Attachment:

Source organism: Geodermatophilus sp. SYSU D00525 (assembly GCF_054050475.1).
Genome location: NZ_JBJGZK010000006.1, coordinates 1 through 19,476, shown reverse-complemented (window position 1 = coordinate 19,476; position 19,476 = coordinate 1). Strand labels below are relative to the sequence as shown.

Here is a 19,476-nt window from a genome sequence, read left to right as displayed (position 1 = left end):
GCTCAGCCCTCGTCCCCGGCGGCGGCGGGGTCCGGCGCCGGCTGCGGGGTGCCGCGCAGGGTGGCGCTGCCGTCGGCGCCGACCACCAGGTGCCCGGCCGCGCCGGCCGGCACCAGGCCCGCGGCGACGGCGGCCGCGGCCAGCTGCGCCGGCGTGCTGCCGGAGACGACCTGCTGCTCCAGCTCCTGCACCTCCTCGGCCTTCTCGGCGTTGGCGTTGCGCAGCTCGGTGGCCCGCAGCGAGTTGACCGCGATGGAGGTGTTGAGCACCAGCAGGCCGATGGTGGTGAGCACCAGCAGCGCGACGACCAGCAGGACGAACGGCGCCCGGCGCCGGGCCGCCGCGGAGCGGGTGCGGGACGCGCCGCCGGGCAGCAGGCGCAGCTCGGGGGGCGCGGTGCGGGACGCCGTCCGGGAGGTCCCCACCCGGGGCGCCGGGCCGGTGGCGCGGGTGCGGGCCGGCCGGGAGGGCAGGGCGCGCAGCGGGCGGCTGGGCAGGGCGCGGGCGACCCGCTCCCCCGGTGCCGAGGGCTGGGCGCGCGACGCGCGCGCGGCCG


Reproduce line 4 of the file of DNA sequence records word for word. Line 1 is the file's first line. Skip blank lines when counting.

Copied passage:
GCTCAGCCCTCGTCCCCGGCGGCGGCGGGGTCCGGCGCCGGCTGCGGGGTGCCGCGCAGGGTGGCGCTGCCGTCGGCGCCGACCACCAGGTGCCCGGCCGCGCCGGCCGGCACCAGGCCCGCGGCGACGGCGGCCGCGGCCAGCTGCGCCGGCGTGCTGCCGGAGACGACCTGCTGCTCCAGCTCCTGCACCTCCTCGGCCTTCTCGGCGTTGGCGTTGCGCAGCTCGGTGGCCCGCAGCGAGTTGACCGCGATGGAGGTGTTGAGCACCAGCAGGCCGATGGTGGTGAGCACCAGCAGCGCGACGACCAGCAGGACGAACGGCGCCCGGCGCCGGGCCGCCGCGGAGCGGGTGCGGGACGCGCCGCCGGGCAGCAGGCGCAGCTCGGGGGGCGCGGTGCGGGACGCCGTCCGGGAGGTCCCCACCCGGGGCGCCGGGCCGGTGGCGCGGGTGCGGGCCGGCCGGGAGGGCAGGGCGCGCAGCGGGCGGCTGGGCAGGGCGCGGGCGACCCGCTCCCCCGGTGCCGAGGGCTGGGCGCGCGACGCGCGCGCGGCCG